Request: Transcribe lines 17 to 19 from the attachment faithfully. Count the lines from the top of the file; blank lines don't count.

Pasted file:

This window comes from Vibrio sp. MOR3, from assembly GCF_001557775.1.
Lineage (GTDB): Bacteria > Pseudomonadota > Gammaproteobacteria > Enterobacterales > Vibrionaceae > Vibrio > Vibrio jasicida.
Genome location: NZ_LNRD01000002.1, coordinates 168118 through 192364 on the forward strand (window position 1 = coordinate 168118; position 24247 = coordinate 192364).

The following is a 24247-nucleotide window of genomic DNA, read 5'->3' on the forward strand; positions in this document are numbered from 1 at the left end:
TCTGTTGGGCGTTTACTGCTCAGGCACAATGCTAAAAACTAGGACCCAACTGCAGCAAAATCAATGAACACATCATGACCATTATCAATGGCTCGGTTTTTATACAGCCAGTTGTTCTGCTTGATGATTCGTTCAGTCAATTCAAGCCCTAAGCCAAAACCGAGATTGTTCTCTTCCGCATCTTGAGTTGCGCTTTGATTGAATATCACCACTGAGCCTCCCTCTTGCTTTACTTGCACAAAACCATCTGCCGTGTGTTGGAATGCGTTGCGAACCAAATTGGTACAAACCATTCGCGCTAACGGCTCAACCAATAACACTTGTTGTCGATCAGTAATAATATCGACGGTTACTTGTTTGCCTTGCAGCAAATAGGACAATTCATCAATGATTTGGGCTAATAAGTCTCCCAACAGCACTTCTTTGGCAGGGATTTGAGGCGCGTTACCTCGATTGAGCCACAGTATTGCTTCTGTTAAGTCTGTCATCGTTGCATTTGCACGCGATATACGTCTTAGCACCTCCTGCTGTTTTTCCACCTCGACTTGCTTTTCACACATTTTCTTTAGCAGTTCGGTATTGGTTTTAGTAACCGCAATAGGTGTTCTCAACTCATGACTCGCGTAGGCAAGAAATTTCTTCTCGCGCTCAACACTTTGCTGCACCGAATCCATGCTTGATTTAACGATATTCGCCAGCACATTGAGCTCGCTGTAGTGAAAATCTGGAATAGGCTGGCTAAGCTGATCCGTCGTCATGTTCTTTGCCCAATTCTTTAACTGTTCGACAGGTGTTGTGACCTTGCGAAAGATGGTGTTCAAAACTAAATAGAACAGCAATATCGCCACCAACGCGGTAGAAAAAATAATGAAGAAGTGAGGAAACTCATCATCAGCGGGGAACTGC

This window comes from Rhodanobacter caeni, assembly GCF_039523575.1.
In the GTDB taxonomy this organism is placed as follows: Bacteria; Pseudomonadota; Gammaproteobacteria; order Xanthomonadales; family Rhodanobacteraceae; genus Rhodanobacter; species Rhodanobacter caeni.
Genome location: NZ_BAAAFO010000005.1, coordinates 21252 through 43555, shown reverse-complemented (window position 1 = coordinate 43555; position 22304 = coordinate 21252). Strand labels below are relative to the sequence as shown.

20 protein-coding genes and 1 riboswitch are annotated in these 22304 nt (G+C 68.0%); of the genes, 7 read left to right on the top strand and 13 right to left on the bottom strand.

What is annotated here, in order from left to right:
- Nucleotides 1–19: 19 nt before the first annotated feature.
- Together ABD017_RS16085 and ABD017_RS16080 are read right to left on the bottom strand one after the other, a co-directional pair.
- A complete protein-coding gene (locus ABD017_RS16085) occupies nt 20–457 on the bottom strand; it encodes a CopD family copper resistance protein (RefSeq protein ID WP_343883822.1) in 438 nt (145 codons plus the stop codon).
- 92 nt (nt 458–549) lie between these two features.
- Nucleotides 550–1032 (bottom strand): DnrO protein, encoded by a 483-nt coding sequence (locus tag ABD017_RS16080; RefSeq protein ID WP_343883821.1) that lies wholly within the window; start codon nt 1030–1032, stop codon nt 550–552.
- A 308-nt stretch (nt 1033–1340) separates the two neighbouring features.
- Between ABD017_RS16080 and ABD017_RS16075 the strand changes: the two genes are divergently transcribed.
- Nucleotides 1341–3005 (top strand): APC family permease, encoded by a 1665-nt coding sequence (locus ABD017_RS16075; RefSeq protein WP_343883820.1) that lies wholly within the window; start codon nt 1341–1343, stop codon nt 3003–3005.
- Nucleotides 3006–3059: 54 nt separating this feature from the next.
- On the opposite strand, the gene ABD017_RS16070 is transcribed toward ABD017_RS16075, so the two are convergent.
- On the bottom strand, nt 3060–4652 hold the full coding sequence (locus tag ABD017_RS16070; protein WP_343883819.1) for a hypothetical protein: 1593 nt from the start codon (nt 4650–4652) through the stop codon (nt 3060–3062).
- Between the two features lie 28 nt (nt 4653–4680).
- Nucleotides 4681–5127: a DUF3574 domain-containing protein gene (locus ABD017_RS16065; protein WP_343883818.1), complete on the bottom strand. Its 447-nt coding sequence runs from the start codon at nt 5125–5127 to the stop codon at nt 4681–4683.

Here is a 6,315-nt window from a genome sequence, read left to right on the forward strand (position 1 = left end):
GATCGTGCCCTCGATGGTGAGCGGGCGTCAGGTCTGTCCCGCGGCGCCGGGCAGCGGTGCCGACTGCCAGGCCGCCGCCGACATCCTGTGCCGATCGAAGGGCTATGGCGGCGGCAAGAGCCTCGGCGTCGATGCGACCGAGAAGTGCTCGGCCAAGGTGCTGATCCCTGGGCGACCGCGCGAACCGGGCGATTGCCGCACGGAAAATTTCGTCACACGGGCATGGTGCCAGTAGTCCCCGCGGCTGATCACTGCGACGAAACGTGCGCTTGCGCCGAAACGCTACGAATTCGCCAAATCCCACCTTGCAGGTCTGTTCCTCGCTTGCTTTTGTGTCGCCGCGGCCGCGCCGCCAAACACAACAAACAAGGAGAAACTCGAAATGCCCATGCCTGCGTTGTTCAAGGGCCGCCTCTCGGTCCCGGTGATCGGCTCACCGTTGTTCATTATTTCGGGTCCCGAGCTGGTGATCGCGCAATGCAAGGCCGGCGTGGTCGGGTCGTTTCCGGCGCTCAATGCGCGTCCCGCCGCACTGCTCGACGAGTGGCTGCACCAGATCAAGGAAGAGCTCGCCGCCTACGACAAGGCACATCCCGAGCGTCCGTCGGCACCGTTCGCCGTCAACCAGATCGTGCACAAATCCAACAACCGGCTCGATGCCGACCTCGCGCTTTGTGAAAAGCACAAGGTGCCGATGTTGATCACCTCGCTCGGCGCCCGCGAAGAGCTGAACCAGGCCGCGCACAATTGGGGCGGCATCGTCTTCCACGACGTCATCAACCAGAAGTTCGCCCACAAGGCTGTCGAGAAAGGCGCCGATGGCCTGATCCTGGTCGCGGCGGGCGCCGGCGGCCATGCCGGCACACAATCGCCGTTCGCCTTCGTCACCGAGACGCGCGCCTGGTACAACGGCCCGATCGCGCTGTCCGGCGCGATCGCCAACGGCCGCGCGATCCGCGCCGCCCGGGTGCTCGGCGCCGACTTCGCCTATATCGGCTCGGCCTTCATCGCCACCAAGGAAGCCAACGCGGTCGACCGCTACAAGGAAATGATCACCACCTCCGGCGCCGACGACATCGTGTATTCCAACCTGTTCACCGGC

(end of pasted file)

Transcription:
- Between ABD017_RS16080 and ABD017_RS16075 the strand changes: the two genes are divergently transcribed.
- Nucleotides 1341–3005 (top strand): APC family permease, encoded by a 1665-nt coding sequence (locus ABD017_RS16075; RefSeq protein WP_343883820.1) that lies wholly within the window; start codon nt 1341–1343, stop codon nt 3003–3005.
- Nucleotides 3006–3059: 54 nt separating this feature from the next.